AVC: Generally frowned upon in the office.

    AT: Well, it depends.

  • I am a fan of the work of games journalist Laura Michet, although she left this side of the industry long ago. Now she’s returned as editor of Zam.com, which is converting from a volunteer-operated MMO site to a site for paid journalism about all kinds of games. There’s a post about it on her own site and an announcement on Zam.
  • The other big change is that Zam.com will be paying freelancers! This is a big step forward for the site, and we’re very excited to work with the best freelancers we can possibly find. If you have proven writing experience and something fresh and inquisitive to say about games–whether that be a personal story, a researched feature piece, or anything else– please get in touch with me at lmichet@zam.com.

  • I’ve written a lot about 80 Days this past week, but I was happy to read more when Gamasutra published this post-mortem written by designer Jon Ingold. It runs through the project in terms of what went right and what went wrong.
  • The original design for the conversation game was “do some talking to people to fill the time between stops” … and that was it. We didn’t have any idea what the benefit to the player was, or what the mechanic was.

    And when we came to prototype it, three-quarters of the way through development, nothing we tried worked. We tried passive, simple interactions, but they felt pointless – we tried a complex mini-game of collecting and playing strategic facts, only to take it out less than three weeks before the game shipped because, quite simply, no-one enjoyed it.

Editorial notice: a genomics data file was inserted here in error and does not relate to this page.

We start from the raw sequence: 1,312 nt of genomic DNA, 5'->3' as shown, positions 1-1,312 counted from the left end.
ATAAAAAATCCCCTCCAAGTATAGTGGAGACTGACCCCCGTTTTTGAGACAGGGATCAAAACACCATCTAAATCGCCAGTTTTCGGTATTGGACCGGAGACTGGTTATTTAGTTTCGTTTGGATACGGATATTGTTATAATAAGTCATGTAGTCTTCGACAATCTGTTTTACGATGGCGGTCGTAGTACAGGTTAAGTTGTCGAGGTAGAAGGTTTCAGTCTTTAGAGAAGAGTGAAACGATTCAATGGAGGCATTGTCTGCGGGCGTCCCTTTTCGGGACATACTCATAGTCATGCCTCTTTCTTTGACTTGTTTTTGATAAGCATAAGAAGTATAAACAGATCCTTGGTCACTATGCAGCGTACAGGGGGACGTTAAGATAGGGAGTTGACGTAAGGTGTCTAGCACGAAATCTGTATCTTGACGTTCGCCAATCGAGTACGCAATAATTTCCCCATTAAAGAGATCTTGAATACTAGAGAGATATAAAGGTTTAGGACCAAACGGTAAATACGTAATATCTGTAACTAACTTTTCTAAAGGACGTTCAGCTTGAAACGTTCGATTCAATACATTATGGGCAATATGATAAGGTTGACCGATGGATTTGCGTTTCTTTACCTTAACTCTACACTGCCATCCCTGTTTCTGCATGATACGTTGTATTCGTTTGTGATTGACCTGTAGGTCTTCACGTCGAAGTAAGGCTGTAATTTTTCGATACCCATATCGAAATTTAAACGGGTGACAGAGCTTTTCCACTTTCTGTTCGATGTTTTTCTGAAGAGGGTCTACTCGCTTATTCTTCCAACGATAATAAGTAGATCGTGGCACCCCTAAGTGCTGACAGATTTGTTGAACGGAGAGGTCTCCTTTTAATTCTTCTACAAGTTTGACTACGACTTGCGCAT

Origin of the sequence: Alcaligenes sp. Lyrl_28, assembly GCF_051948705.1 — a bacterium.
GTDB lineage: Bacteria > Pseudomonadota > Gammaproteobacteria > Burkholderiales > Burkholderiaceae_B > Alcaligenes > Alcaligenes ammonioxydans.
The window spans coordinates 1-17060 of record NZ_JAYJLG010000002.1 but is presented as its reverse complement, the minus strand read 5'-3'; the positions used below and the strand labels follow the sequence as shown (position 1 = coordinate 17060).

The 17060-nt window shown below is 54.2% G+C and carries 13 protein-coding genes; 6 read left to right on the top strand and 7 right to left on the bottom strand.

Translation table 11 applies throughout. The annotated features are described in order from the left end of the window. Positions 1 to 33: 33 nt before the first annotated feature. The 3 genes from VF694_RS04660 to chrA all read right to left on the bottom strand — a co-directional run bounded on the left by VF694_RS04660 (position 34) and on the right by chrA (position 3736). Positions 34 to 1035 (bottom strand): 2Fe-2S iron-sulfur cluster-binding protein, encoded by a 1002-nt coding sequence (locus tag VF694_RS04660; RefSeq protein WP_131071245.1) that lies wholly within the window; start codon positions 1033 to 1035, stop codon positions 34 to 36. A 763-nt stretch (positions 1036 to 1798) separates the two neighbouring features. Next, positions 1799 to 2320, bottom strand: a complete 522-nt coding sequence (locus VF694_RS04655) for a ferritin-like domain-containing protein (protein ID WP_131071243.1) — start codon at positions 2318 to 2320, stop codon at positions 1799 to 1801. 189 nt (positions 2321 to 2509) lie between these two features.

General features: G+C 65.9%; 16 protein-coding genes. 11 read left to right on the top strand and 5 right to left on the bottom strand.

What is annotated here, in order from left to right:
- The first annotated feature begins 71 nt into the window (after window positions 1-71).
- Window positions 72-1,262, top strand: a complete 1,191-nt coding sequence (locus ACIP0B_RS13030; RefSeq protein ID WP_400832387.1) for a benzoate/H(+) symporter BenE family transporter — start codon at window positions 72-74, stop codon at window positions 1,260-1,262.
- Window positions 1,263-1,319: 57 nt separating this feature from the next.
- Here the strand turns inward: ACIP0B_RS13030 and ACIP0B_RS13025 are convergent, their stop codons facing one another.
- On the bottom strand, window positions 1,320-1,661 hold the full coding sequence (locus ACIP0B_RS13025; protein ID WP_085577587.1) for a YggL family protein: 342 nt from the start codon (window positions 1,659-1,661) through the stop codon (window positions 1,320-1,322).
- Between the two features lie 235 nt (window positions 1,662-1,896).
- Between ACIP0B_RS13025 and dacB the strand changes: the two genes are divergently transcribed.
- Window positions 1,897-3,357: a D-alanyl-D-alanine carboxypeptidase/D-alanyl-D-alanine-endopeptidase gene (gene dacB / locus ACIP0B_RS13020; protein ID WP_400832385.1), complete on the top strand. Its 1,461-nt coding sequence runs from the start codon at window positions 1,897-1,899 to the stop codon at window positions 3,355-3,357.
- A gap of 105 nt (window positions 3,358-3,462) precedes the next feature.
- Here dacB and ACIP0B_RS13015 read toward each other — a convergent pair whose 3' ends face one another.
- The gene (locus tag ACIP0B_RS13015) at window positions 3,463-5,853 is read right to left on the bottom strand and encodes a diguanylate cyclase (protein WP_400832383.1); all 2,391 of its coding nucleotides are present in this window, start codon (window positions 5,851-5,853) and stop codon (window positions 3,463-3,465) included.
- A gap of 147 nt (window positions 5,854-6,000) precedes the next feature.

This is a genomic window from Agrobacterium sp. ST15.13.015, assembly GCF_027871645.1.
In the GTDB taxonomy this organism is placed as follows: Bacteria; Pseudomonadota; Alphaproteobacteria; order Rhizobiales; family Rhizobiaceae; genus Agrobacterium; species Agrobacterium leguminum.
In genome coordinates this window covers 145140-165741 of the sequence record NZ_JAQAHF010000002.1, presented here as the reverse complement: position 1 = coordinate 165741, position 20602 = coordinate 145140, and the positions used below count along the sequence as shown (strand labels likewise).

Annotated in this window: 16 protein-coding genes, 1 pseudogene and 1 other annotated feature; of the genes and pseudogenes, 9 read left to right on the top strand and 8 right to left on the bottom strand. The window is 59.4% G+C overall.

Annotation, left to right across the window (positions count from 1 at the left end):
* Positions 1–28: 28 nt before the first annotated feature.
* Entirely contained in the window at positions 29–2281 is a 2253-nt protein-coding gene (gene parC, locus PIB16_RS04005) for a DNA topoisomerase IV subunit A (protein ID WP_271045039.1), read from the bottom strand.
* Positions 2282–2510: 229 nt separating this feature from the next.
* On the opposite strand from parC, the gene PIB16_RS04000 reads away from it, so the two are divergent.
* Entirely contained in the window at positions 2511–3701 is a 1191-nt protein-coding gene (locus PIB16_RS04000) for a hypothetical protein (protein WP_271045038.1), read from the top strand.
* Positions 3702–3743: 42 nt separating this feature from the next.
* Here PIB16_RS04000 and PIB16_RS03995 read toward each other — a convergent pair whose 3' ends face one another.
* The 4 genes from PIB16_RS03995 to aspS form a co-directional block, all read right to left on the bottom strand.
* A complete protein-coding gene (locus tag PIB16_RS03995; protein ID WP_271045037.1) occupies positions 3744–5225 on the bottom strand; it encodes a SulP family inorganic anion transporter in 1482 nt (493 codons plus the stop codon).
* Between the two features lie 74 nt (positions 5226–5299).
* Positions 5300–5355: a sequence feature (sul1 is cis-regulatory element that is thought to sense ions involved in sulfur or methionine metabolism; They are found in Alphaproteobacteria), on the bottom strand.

• At Kotaku, Evan Narcisse writes about the trouble with portraying blackness in videogames. It’s a strong piece and an excerpt from The State Of Play, a book featuring essays about videogame culture which is also reviewed in the Parkin New York Times article I linked above.
  • My hair doesn’t really qualify as an Afro or even a baby Afro. It’s kind of a dark taper fade, with the sides grown out a bit. It’s exactly the kind of haircut that millions of black men all over the world have been wearing for centuries. Millennia, even. And yet it remains exactly the kind of detail that the science-fiction wizardry of modern-day game-making hasn’t figured out how to replicate.

  • We’ve been rounding up the best games of late, but what about the worst? Over at the Guardian, Keith Stuart, Andy Kelly, Simon Parkin and Richard Cobbett do the dirty work of piecing together a list of the 30 worst games of all time, in no particular order. It’s in two parts, the second is online, but here’s part one.
  • Nintendo doesn’t often let others play with its toys and this disastrous partnership with Philips Interactive Media shows exactly why. Hotel Mario is a horrific attempt to cash in on the full-motion video capabilities of the useless CDi console, marrying a weird door-shutting puzzle game with terrible animated cut-scenes. And it wasn’t alone, there were also three Legend of Zelda titles too, and these were just as bad (although notable for actually allowing the titular Zelda character to have an active role). Needless to say, Nintendo doesn’t care to talk about any of them – except perhaps during expensive therapy sessions.

Music this week is Gagarin by Public Service Broadcasting. As always, the whole album, called The Race For Space, is on Spotify.

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Graham Smith